Screw the romance of making wine and the lifestyle of wine. It’s a tough business, and some people seem to get none of the breaks. One of those is Dominique Gruhier, based in the hills of the world-famous Épineuil.

Actually, Épineuil used to be the heartbeat of the excellent wine region that Parisians wanted poured into their glasses. Then came phylloxera in the late 1800s. Then, there were two World Wars, the second of which found Chablis in the Occupied Zone. In 1956 arrived the frigid temperatures that knocked out most of the few remaining or replanted vines.

Then in 1978, the mayor of Épineuil encouraged locals to revive their once famous vines. Alas, the timing fell flat with the revival of Chablis and the larger number of producers there, just a 20-minute drive away, assuming you’re obeying the speed limits.

The shame of it is that Épineuil is historically most famous for its reds. So Épineuil should have witnessed a chance to work hand-in-hand with the rise of Chablis. However, history has been written, and that ideal circumstance isn’t part of the late twentieth century story.

When I visit Chablis every summer, I make time to visit some producers in the nearby appellations, too. I usually am either floored by the present quality or by the potential. I’ll put Dominique Gruhier’s wines in both categories.

His story of entering into and being part of the wine business in the broader regional area also fits with the travails of the region. (Dominique makes 14 wines: five whites, four reds, 2 rosés and 3 crémants…as of last summer.) His first three vintages had to be dumped: 1990 brought Brettanomyces-infected tanks from a neighboring winery’s borrowed equipment; 1991 gave him only about 18 hectoliters per hectare of yields, bordering on those of sweet wine regions, like Sauternes, and making it hard to be commercially relevant; 1992 his new cellar collapsed due to an equipment malfunction and then his new tanks were not properly coated so he was forced to sell everything to négociants…again.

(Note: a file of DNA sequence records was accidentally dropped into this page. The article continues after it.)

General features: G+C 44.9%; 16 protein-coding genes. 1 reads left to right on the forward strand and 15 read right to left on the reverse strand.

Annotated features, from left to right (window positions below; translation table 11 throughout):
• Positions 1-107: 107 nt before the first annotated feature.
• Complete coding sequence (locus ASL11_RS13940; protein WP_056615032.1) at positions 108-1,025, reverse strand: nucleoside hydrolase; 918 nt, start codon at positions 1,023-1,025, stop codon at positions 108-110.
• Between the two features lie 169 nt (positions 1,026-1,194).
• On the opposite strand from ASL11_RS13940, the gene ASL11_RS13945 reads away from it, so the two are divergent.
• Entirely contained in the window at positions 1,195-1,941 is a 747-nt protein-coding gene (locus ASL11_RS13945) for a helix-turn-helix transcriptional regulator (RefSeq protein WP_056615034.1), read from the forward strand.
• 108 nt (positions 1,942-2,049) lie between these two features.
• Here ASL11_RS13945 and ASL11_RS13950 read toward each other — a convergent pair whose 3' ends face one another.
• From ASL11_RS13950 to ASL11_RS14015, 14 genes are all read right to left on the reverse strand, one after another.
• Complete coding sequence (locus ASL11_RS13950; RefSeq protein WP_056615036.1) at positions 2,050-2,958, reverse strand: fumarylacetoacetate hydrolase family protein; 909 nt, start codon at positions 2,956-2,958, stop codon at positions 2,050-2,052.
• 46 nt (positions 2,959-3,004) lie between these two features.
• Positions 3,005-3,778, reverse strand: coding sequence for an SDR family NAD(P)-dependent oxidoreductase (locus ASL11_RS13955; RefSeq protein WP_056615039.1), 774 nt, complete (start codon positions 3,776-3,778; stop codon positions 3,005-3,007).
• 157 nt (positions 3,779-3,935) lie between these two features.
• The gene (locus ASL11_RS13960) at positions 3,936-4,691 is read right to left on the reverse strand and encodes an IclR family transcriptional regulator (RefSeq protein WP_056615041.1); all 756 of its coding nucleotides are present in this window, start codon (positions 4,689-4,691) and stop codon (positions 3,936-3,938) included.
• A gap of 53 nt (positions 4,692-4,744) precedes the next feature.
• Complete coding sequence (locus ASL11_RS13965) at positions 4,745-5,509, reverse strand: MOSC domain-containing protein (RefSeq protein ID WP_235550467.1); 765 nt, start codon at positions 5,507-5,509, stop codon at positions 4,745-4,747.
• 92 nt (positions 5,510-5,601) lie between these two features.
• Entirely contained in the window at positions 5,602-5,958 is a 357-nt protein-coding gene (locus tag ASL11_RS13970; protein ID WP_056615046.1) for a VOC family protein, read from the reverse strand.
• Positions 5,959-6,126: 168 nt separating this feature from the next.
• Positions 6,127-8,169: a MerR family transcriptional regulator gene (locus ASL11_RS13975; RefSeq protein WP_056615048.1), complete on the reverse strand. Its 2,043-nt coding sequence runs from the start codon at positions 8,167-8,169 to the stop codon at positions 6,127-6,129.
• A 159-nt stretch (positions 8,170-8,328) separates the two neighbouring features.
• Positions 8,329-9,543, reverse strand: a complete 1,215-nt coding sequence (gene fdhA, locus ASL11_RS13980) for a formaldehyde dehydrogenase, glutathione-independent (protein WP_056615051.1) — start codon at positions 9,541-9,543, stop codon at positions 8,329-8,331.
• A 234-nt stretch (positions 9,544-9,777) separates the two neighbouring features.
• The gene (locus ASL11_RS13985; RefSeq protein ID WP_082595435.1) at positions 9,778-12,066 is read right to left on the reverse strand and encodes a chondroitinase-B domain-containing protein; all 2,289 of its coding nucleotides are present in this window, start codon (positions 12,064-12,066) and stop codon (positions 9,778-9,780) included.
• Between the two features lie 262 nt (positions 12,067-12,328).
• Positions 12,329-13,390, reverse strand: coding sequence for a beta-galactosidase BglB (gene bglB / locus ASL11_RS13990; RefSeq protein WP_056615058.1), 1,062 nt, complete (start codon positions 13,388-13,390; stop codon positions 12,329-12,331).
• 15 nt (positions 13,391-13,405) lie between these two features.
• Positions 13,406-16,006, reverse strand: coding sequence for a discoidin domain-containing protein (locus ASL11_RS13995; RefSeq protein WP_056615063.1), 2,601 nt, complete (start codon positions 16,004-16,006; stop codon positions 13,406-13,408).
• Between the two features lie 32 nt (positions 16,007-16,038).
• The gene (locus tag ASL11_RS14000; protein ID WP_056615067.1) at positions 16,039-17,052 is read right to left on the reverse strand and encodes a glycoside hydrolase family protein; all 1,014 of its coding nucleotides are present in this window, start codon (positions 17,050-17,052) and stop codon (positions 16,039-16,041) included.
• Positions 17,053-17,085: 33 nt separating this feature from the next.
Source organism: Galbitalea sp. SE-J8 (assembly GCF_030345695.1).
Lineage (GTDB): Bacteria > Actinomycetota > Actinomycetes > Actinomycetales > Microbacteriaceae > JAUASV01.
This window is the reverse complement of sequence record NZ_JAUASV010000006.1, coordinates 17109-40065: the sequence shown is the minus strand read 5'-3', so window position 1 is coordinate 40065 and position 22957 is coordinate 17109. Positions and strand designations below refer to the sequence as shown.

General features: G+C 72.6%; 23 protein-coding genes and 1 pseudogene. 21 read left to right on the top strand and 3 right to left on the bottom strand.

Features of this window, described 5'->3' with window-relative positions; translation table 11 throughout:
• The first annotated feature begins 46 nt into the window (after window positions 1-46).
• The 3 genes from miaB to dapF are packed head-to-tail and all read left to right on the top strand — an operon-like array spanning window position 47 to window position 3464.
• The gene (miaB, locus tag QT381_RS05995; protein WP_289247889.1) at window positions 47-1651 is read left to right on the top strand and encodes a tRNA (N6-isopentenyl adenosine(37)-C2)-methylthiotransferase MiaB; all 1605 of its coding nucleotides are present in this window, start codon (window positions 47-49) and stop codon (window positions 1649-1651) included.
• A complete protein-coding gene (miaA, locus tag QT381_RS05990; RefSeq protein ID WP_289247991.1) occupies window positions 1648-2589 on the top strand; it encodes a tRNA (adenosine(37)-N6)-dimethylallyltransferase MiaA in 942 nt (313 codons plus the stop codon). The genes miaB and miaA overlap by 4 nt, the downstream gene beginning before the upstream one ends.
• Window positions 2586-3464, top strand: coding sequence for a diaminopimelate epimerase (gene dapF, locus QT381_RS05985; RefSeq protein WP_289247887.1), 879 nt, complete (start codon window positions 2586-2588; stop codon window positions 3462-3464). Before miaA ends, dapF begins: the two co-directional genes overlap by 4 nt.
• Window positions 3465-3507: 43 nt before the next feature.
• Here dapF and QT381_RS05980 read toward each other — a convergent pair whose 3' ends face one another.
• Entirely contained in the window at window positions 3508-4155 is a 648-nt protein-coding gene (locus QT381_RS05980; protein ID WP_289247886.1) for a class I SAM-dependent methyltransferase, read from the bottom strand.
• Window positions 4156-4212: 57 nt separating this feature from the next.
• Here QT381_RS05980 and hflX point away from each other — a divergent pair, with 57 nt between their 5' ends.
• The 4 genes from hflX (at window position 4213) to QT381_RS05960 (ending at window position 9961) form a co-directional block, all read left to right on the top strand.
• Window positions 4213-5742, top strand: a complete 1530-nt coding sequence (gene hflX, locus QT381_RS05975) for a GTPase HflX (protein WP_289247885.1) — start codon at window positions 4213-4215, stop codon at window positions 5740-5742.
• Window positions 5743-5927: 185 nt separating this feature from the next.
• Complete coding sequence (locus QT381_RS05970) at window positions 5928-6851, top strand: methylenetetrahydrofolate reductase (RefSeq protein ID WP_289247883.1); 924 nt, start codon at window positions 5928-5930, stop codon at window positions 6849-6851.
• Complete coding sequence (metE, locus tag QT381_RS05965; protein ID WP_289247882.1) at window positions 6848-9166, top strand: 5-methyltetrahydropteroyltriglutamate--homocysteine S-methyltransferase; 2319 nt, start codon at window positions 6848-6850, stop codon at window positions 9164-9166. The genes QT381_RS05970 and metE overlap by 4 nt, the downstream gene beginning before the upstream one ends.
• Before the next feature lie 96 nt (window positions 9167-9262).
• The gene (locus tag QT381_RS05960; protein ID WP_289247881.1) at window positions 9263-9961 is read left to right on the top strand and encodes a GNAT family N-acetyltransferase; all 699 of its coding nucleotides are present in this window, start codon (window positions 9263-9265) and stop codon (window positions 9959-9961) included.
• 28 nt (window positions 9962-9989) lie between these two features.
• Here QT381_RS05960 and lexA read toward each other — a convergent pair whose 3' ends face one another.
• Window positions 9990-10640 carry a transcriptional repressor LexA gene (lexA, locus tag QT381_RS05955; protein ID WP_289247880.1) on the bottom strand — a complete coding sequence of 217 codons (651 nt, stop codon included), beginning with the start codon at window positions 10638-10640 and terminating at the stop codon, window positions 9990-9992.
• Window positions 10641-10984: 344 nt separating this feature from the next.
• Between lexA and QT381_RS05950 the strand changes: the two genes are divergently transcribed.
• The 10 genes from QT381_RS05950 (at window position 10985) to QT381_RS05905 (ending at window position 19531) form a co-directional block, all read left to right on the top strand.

Looking at vintages 2013 to 2016, 2013 and 2014 were down 50% off a normal harvest and 2016 was but 15% (what?!?!) of a normal harvest. At least there were some grapes in 2015!

In “underdog” appellations, there is often a hero. There are several good producers in Épineuil, but I’m putting all of my euros on Dominique. He has the tenacity of a rugby player, but his wines – in a broad array of styles – can perform on any distinguished international stage.

NOTES JULY 2017 – IN TASTING ORDER

I tasted three of Dominique’s sparkling wines. Unfortunately, I was rushed to arrive at a dinner appointment on time, so I did not note them as thoroughly as the other wines. Hence, I did not write those up. I hope to return to taste them properly this year!

REDS
90
Bourgogne Épineuil Côte de Grisey Rouge 2016
I tasted this from two barrels (Dominique keeps his barrels for up to seven uses), one with finished malolactic fermentation and one still undergoing it. Both were unfettered in their liveliness with a combined flavor profile of blackberries, plum flesh, blueberries and licorice. The tannins in both were mildly grainy, and with no new oak contact the spirited fruit flavors just sang! (Generally the Côte de Grisey has about 20% new oak.) There’s tremendous, exuberant plum fruit balanced by youthful vigor and refreshment. Though I did not taste the final blend, this should be a delight!
Drink: 2018-21

90
Bourgogne Épineuil Rouge Côte de Grisey Cuvée Juliette 2016
Also still in the throes of malolactic fermentation, this had an understandable touch of funk on the nose. The Juliette is a whole cluster fermentation that sees less than one-third of new oak barrels. Behind the fermentation aromas was distinguished and pure black plum and currant fruit with enough ripe oomph to seamlessly absorb the winter spice character from the new wood.
Drink: 2018-22

90
Bourgogne Épineuil Rouge L’Ame des Dannots 2016
Here again, the wine had not finished its malolactic fermentation, but Dominique was not concerned. With the hot finish leading into the 2016 vintage, there wasn’t much malic acid left in the wine. So, Dominique was leaving the wine to its own devices to get the job done. The whole cluster fermentation here provided pretty red fruit and spice tones on the nose followed by nicely concentrated red plums and rose petals on the palate.
Drink: 2019-24

88
Bourgogne Épineuil Rouge Classique 2015
This is a brisk, medium-bodied and floral red with lively, dry tannins and a raspberry-filled finish. Pleasant with a chill, this drinks beautifully now and will for the next few years.
Drink: 2018-20

92
Bourgogne Épineuil Côte de Grisey Rouge 2015